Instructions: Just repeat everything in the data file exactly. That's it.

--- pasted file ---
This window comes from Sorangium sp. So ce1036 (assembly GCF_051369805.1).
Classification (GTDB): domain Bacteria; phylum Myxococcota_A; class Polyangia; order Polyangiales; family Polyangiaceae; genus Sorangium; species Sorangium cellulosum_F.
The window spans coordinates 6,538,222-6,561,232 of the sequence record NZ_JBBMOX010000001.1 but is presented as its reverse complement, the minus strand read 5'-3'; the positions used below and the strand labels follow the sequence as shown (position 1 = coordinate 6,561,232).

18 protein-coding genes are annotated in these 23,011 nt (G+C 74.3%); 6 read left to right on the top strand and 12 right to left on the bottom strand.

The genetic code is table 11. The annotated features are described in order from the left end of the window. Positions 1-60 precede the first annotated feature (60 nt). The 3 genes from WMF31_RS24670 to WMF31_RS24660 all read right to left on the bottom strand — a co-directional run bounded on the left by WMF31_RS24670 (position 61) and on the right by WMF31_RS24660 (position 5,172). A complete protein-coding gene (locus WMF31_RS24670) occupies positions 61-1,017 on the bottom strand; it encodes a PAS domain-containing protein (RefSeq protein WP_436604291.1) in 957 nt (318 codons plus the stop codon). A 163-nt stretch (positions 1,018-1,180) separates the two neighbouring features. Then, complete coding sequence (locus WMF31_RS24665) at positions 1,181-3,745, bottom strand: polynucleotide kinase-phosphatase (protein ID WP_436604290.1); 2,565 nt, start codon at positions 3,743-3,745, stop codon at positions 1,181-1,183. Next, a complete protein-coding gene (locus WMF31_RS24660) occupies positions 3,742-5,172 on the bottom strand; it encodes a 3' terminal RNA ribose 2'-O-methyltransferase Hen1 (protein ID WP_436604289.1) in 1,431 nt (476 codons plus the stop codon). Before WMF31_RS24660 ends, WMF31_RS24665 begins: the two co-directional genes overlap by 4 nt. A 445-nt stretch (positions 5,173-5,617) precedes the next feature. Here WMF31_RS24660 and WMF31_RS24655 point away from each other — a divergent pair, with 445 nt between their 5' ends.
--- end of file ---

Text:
This window comes from Sorangium sp. So ce1036 (assembly GCF_051369805.1).
Classification (GTDB): domain Bacteria; phylum Myxococcota_A; class Polyangia; order Polyangiales; family Polyangiaceae; genus Sorangium; species Sorangium cellulosum_F.
The window spans coordinates 6,538,222-6,561,232 of the sequence record NZ_JBBMOX010000001.1 but is presented as its reverse complement, the minus strand read 5'-3'; the positions used below and the strand labels follow the sequence as shown (position 1 = coordinate 6,561,232).

18 protein-coding genes are annotated in these 23,011 nt (G+C 74.3%); 6 read left to right on the top strand and 12 right to left on the bottom strand.

The genetic code is table 11. The annotated features are described in order from the left end of the window. Positions 1-60 precede the first annotated feature (60 nt). The 3 genes from WMF31_RS24670 to WMF31_RS24660 all read right to left on the bottom strand — a co-directional run bounded on the left by WMF31_RS24670 (position 61) and on the right by WMF31_RS24660 (position 5,172). A complete protein-coding gene (locus WMF31_RS24670) occupies positions 61-1,017 on the bottom strand; it encodes a PAS domain-containing protein (RefSeq protein WP_436604291.1) in 957 nt (318 codons plus the stop codon). A 163-nt stretch (positions 1,018-1,180) separates the two neighbouring features. Then, complete coding sequence (locus WMF31_RS24665) at positions 1,181-3,745, bottom strand: polynucleotide kinase-phosphatase (protein ID WP_436604290.1); 2,565 nt, start codon at positions 3,743-3,745, stop codon at positions 1,181-1,183. Next, a complete protein-coding gene (locus WMF31_RS24660) occupies positions 3,742-5,172 on the bottom strand; it encodes a 3' terminal RNA ribose 2'-O-methyltransferase Hen1 (protein ID WP_436604289.1) in 1,431 nt (476 codons plus the stop codon). Before WMF31_RS24660 ends, WMF31_RS24665 begins: the two co-directional genes overlap by 4 nt. A 445-nt stretch (positions 5,173-5,617) precedes the next feature. Here WMF31_RS24660 and WMF31_RS24655 point away from each other — a divergent pair, with 445 nt between their 5' ends.